Latin American Company Law,
A Comparative and Economic Development Perspective
390 pp $50.00
Some Latin American countries are experiencing unprecedented sustained economic growth while others stagnate. Yet, these nations have much to offer to the rest of the world, materially and spiritually. The two volumes of Latin American Company Law aim to create a better understanding of Latin America's company law as a tool for harnessing development capital, local and foreign, and for developing a broader class of traders, investors, lenders and corporate managers. In pursuing these goals, the authors and editors share a belief in a comparative analysis that the National Law Center for Inter-American Free Trade (NLCIFT) refers to as 'contextual': legal institutions are examined not only in light of the legal system to which they belong but also as a product of their normative purposes and socio-economic environment. Thus, prospective investors in and lenders to Latin America as well as their legal and economic advisors will learn about the legal and cultural or institutional obstacles to capital formation and financing, especially at the bottom of the economic pyramid.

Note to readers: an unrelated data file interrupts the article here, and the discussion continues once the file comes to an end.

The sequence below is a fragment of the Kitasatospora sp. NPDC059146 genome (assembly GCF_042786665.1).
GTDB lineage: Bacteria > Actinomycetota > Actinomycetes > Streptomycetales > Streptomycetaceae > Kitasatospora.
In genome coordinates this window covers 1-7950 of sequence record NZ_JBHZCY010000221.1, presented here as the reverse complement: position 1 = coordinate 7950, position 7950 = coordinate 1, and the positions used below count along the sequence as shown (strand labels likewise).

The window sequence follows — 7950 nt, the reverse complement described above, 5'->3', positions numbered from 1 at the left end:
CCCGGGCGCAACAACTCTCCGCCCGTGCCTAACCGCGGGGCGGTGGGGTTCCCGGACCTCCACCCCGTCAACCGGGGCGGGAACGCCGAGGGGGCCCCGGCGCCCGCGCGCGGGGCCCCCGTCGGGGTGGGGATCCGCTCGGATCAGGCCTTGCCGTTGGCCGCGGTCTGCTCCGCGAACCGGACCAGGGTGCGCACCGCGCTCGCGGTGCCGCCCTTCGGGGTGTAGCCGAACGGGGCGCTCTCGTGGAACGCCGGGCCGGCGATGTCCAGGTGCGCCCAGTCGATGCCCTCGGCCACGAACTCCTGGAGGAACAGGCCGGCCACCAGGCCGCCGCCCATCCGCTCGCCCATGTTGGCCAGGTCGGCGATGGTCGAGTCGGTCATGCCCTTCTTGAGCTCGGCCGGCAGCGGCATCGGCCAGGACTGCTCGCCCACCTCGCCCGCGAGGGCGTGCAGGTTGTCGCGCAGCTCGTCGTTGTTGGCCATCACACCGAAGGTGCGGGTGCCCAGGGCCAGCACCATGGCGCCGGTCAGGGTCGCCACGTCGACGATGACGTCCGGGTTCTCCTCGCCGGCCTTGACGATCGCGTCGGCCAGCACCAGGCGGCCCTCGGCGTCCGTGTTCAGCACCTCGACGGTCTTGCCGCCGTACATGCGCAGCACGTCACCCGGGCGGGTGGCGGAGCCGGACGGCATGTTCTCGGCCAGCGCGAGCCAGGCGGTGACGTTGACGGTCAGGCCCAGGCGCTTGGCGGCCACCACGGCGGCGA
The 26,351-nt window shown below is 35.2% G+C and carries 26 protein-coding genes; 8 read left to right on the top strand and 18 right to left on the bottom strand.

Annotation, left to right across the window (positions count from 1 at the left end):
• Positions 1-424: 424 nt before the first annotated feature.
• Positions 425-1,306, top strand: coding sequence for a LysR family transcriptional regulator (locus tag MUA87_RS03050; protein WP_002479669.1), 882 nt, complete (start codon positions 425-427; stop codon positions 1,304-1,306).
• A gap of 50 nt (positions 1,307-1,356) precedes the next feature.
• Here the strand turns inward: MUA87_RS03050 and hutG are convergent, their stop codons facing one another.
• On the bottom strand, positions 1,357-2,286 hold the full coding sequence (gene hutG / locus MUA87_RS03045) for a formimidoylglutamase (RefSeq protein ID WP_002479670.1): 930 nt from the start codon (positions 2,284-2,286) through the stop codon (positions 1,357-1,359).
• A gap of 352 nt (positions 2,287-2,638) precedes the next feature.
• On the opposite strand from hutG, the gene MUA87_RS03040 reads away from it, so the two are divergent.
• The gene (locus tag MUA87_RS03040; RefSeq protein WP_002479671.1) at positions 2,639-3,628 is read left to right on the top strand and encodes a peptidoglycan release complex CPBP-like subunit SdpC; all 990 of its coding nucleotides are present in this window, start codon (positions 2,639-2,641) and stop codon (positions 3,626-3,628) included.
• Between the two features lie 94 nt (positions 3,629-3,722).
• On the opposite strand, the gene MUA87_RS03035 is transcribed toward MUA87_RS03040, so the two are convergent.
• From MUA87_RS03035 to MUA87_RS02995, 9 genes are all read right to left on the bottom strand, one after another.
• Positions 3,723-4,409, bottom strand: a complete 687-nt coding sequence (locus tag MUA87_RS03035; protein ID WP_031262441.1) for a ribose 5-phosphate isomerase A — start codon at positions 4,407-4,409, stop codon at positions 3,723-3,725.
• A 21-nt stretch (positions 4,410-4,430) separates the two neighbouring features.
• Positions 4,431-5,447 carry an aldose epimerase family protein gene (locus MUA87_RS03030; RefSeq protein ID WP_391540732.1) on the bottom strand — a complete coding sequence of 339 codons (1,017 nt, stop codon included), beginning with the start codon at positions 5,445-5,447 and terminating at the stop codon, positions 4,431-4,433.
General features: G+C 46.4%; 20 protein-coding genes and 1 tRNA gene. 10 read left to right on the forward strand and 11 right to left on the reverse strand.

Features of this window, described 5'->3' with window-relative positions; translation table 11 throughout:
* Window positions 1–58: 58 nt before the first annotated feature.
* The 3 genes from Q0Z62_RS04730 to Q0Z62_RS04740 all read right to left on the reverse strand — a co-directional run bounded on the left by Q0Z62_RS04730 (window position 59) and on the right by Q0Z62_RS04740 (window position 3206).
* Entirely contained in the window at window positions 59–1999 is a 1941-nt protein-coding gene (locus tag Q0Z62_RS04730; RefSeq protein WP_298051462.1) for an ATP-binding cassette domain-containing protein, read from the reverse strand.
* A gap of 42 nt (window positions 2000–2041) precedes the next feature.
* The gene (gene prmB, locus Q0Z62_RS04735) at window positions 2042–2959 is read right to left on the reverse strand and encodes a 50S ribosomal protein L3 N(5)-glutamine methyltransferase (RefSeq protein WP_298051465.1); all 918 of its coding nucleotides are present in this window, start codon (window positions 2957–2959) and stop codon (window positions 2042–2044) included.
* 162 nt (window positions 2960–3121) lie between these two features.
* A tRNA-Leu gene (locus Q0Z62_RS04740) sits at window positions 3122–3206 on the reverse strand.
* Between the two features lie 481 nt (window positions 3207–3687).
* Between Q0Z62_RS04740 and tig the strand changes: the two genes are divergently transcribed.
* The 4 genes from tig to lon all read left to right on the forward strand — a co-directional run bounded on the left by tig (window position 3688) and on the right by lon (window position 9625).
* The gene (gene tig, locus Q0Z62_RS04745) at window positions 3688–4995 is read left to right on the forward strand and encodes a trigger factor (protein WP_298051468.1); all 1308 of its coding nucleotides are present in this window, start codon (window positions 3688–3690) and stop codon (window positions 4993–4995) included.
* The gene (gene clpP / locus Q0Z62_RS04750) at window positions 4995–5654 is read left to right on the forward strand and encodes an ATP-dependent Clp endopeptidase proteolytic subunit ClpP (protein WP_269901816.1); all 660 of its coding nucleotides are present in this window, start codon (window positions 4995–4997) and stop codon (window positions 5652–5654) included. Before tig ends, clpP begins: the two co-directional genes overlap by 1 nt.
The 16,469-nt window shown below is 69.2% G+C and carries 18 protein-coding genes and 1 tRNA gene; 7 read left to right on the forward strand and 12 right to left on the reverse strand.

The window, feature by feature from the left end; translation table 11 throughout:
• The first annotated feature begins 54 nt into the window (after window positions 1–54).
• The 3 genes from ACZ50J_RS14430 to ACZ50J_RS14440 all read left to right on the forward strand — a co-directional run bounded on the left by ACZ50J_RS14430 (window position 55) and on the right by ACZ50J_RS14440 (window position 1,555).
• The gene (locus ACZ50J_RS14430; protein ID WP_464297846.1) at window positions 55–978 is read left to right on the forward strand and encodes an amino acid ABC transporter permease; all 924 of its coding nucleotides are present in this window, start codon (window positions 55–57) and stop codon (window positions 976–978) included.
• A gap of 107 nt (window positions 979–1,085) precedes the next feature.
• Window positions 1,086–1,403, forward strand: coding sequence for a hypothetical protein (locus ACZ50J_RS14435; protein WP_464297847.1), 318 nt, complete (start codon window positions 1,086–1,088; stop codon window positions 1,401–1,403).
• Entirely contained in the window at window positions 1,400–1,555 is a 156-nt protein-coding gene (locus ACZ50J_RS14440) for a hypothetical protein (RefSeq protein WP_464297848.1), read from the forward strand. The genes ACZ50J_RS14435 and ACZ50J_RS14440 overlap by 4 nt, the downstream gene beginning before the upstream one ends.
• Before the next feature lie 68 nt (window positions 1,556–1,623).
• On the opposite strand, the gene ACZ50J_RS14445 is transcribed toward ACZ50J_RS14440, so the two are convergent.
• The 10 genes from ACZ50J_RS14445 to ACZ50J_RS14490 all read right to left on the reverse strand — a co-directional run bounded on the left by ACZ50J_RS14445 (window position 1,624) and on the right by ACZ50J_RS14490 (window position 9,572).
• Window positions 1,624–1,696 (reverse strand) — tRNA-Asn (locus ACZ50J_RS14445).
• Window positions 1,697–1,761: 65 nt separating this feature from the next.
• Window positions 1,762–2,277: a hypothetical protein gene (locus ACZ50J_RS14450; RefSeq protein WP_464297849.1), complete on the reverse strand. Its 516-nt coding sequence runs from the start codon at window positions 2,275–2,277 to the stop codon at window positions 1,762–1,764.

Company lawyers, bankers, law and economic development scholars and teachers, corporate and financial regulators and officials of multinational development and lending agencies world-wide will find much of interest in the reasons, and in some instances, cures for: a) the lack of secured or asset-based lending, b) unnecessary formalities, c) emerging limits to limited liability, d) protection of minority shareholders, e) challenges of disproportional ownership, and f) regulation or non-regulation of large corporate groups. Readers will learn how uniform legislation on the new (largely electronic) patterns of holding corporate securities could be successfully drafted. They will also learn why they should not legislate and/or regulate on limited liability companies and mutual funds using the Spanish models. They will also profit from knowing about the increasing use of company arbitration in Latin America and Spain and about the promising efforts to attain simplicity and uniformity in European private company law. These features are so important in a globalized marketplace that the entire second volume is devoted to the most successful experiment in recent memory to simplify and liberalize the creation and operation of corporations in Latin America.